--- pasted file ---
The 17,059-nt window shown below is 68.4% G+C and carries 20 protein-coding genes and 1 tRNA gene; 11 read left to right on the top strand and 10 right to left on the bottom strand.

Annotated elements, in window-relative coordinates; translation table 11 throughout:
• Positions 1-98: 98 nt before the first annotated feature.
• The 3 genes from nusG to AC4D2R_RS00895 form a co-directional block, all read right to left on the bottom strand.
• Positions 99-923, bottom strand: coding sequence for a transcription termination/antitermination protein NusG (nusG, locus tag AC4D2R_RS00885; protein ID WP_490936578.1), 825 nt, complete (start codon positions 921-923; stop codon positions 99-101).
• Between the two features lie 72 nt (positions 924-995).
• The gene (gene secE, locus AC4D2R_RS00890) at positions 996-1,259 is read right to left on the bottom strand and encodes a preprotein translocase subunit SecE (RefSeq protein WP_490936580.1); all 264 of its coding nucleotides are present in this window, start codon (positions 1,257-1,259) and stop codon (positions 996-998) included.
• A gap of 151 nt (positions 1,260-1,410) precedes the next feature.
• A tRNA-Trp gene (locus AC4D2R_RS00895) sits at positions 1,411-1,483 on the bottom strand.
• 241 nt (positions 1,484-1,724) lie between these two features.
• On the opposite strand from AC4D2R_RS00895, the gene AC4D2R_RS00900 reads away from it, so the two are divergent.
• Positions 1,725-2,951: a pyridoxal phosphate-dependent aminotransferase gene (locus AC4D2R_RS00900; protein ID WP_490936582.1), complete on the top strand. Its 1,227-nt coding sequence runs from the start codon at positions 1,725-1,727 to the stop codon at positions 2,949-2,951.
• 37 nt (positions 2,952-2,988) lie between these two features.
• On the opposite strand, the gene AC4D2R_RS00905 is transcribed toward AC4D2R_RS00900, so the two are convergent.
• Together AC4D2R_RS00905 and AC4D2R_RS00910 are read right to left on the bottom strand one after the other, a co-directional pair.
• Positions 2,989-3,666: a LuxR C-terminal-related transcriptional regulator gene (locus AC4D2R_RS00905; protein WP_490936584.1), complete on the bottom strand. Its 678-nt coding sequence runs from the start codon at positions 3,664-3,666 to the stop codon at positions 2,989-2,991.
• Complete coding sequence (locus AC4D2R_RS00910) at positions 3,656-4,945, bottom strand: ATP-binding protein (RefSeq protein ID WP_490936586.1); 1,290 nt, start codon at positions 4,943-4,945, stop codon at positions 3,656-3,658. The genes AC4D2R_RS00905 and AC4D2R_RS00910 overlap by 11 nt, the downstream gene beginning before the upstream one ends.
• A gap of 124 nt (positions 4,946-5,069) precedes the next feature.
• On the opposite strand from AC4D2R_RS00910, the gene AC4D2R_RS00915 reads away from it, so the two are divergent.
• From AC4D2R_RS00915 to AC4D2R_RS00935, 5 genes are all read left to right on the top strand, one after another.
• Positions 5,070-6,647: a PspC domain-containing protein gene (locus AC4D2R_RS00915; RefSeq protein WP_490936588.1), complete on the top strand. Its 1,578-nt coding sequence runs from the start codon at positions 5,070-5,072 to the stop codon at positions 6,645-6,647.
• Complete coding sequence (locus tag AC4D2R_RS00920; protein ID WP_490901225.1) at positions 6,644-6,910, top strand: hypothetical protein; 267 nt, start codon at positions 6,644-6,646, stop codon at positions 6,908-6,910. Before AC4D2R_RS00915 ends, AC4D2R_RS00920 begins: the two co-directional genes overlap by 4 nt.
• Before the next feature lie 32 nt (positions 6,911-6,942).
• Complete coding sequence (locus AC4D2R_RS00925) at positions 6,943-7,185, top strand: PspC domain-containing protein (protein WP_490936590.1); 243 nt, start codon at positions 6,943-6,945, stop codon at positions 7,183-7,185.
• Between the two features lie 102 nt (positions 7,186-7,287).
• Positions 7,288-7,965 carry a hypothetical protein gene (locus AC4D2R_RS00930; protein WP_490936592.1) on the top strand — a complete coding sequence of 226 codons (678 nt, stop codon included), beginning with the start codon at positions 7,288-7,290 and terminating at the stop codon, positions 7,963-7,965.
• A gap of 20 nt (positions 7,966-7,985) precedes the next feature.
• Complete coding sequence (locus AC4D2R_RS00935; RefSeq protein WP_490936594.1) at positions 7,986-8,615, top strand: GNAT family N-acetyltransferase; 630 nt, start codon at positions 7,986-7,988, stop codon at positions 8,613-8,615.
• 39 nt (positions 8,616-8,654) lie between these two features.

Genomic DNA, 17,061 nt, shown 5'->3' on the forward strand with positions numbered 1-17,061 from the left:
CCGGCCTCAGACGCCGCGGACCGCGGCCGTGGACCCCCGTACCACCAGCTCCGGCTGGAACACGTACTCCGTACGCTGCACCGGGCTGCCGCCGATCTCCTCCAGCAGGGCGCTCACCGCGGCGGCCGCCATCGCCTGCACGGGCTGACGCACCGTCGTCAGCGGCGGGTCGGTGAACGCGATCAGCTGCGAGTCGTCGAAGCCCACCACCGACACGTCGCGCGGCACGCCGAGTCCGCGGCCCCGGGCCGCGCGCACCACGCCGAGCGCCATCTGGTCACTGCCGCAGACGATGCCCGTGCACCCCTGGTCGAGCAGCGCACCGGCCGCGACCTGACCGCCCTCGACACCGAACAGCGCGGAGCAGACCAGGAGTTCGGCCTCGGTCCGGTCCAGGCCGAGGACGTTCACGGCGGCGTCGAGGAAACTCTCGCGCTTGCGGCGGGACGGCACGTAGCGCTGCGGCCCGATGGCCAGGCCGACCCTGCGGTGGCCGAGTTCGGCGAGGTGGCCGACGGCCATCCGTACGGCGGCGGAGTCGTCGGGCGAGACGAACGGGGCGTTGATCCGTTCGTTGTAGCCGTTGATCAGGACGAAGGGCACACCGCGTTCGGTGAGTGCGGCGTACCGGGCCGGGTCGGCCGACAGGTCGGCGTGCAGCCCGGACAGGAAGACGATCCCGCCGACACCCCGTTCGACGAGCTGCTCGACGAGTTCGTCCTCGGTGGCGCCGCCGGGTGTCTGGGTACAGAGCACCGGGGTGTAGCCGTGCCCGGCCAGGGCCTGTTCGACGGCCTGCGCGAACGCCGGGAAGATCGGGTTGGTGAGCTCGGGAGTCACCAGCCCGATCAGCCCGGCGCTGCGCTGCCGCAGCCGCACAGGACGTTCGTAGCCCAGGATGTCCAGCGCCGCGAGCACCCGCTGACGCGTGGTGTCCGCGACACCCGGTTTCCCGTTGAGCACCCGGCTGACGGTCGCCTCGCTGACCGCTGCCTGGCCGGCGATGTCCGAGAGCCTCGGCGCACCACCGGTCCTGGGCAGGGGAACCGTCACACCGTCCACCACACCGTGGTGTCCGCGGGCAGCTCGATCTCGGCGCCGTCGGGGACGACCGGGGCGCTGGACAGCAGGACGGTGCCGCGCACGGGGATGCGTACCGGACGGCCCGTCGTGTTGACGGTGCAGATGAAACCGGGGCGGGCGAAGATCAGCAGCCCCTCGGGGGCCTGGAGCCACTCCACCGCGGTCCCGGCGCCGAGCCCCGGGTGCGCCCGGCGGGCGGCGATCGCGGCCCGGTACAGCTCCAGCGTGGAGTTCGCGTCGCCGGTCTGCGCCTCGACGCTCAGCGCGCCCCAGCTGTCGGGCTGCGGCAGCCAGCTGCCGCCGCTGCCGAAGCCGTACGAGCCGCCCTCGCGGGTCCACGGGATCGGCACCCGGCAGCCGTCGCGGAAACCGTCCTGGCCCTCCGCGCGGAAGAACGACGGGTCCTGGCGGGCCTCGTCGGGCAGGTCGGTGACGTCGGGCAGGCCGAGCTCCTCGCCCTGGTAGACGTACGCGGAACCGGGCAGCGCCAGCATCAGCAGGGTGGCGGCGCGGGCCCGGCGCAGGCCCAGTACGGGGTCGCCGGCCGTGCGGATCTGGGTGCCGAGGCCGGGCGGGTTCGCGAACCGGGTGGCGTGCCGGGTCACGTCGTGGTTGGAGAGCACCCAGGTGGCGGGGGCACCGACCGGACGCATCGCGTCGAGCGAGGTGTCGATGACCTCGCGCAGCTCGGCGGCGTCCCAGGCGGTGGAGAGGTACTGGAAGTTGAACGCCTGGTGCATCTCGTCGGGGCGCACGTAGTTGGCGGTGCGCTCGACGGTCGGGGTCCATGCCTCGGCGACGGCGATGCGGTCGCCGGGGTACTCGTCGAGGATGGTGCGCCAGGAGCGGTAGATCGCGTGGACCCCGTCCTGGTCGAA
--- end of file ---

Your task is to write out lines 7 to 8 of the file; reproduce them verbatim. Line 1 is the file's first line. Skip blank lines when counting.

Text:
• The gene (gene secE, locus AC4D2R_RS00890) at positions 996-1,259 is read right to left on the bottom strand and encodes a preprotein translocase subunit SecE (RefSeq protein WP_490936580.1); all 264 of its coding nucleotides are present in this window, start codon (positions 1,257-1,259) and stop codon (positions 996-998) included.
• A gap of 151 nt (positions 1,260-1,410) precedes the next feature.